In a nutshell, if your website is slow to load, then many users (first-timers in particular) are going to bounce off your page; meaning they leave the website before the page has even loaded.
This is clearly an issue, as it’s like having a retail store that people walk up to the front door of to push the door with a view to browsing your offerings only to find the door is shut and a sign that says “come back later”. They’re not going to hang around unless they are really committed to purchasing something from you.
In terms of conversion optimisation which is all about converting browsers to buyers, the first step is to ensure they can actually get through the front door and into the aisles of your store – as any other attempts to increase conversion rates are futile if people are bouncing off the site to begin with.
There’s a direct correlation between how much time people spend browsing your website, with how much they are likely to spend – which is similar to the high street. Indeed, big retailers know the power of keeping their customers engaged in their store and invest substantial resources in the area of visual merchandising in order to attract and engage customers, along with strategic item placement to optimise ancillary sales.
Having a high bounce rate will not only shrink sales performance, it has the potential to cripple your online business. A high bounce rate is not only linked to the speed of your website, however, aspects such as a lack of engaging content, relevance, or clear user benefit are all contributing factors too.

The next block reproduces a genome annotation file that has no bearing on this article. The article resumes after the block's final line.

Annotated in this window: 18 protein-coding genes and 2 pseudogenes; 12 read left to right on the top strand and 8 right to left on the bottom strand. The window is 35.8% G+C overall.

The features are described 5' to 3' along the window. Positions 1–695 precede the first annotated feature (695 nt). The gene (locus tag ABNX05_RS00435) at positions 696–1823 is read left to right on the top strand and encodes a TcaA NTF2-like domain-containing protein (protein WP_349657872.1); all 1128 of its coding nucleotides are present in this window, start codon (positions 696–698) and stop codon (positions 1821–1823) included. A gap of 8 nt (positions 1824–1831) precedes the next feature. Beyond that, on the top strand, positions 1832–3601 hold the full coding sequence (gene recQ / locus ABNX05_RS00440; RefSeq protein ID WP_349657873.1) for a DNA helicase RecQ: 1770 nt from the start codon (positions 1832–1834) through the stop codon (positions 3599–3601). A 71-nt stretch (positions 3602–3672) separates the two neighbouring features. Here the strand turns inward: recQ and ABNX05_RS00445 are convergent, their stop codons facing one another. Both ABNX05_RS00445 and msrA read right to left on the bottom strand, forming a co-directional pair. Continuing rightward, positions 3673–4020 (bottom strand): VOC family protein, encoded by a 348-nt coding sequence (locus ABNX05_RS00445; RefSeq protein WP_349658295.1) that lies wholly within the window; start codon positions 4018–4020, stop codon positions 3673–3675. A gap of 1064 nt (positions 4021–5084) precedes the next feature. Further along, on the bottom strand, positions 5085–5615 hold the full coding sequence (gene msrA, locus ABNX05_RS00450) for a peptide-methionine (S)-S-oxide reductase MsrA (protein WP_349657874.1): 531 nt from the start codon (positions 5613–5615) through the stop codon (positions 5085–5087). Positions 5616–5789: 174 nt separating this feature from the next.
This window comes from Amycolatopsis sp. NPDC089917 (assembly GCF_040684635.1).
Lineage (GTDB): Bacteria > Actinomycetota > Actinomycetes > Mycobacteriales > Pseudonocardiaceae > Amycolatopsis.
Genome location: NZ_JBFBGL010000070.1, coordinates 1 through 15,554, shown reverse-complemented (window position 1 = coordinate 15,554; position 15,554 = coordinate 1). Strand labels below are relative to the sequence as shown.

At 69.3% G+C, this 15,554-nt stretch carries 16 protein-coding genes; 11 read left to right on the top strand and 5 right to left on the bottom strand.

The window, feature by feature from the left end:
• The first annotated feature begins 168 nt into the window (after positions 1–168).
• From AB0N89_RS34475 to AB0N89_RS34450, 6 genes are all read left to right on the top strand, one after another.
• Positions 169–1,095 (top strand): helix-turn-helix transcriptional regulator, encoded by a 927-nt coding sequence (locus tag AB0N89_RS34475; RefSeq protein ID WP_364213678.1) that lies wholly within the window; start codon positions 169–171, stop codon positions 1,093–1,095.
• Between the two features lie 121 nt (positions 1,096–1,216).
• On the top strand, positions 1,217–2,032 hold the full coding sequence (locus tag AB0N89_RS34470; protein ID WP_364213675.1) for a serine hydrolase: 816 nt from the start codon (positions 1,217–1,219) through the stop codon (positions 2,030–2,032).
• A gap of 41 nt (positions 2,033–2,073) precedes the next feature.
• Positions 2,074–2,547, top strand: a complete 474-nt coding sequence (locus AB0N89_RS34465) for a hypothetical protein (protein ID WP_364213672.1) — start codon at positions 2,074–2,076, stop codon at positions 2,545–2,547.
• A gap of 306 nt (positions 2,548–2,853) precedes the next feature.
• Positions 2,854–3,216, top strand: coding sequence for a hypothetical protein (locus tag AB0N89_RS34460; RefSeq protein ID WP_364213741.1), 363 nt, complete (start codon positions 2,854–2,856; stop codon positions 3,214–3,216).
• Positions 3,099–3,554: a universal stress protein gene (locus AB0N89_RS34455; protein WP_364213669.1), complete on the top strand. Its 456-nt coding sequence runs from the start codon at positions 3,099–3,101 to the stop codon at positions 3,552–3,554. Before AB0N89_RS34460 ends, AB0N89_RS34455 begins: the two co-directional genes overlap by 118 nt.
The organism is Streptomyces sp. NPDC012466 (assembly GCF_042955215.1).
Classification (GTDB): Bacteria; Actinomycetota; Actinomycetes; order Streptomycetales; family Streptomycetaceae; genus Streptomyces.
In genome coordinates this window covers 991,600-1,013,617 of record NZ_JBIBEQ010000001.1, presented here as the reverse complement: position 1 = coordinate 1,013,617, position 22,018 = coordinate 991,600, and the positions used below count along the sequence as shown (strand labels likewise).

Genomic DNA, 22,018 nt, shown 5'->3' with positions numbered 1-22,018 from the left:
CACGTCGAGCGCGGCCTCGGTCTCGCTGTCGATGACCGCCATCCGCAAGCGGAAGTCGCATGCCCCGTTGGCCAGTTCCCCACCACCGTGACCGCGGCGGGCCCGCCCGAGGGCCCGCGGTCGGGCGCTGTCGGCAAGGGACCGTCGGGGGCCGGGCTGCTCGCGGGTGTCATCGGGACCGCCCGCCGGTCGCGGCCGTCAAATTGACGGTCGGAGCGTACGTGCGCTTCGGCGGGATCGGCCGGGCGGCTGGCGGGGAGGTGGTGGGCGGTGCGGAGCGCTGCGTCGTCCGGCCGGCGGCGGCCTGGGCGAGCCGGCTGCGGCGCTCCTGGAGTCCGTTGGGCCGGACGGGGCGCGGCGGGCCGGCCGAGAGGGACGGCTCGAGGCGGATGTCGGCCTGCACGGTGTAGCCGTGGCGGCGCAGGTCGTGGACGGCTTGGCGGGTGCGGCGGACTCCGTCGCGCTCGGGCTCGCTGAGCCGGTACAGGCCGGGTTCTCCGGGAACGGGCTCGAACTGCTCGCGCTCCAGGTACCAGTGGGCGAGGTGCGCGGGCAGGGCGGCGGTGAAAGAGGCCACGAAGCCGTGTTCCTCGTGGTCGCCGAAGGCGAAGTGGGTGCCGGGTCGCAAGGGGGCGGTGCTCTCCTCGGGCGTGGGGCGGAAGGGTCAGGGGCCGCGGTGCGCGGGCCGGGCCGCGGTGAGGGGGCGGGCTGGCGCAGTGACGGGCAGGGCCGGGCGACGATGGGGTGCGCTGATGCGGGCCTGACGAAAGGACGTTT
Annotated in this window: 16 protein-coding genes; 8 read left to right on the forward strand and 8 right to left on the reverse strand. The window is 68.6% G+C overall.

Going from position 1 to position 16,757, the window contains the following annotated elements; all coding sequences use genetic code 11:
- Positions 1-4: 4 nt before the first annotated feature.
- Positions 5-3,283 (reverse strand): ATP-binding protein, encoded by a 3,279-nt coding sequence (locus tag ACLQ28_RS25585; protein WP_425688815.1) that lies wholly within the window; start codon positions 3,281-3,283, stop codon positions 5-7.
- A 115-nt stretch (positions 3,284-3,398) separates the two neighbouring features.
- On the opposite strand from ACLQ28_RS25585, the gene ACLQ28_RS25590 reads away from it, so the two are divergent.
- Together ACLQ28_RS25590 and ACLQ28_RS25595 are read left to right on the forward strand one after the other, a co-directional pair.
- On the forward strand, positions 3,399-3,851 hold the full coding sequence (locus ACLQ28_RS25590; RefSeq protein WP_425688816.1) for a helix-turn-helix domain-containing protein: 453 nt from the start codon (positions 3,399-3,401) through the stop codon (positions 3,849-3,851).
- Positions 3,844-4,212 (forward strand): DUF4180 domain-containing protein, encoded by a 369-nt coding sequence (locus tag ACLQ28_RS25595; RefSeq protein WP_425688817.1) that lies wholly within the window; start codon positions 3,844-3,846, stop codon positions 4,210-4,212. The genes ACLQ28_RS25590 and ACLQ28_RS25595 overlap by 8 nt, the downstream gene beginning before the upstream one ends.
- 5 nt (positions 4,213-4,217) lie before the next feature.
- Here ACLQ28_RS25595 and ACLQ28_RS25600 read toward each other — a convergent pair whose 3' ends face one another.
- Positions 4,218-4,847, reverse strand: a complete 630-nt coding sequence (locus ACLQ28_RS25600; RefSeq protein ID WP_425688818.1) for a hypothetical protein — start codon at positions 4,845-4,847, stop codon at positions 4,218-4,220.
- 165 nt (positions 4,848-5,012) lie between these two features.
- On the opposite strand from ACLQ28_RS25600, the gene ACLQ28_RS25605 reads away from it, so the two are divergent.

Speed, however, is at the forefront of most issues as it’s been found that 40% of prospective customers will leave your website if your site takes more than 3 seconds to load.
In an increasingly impatient world, particularly online – and especially when viewing on mobile devices – people value speed above all else; though a close second is usability in terms of clear navigation.
This is known as user experience (UX) design, and whilst it will not speed up the loading of your site it will speed up the process in which a user navigates to relevant content. You want to create very direct and simple routes to the most important areas of your website; as if your website is like a maze, in terms of finding something, people will very quickly give up and go somewhere else that is more effortless.
This is why it’s so hard to get feedback on your website design, and conduct user testing to see how people interact with your website. This can be an expensive process, but if you have a few friends willing to spare five minutes you can ask them to find a specific item on your website and watch the process to see how long it takes, and what pathways they use to get there. You can also ask questions about what would have made their journey easier.
In summary, loading speed and the speed at which it takes someone to reach a particular place in your website are fundamental to your online business success.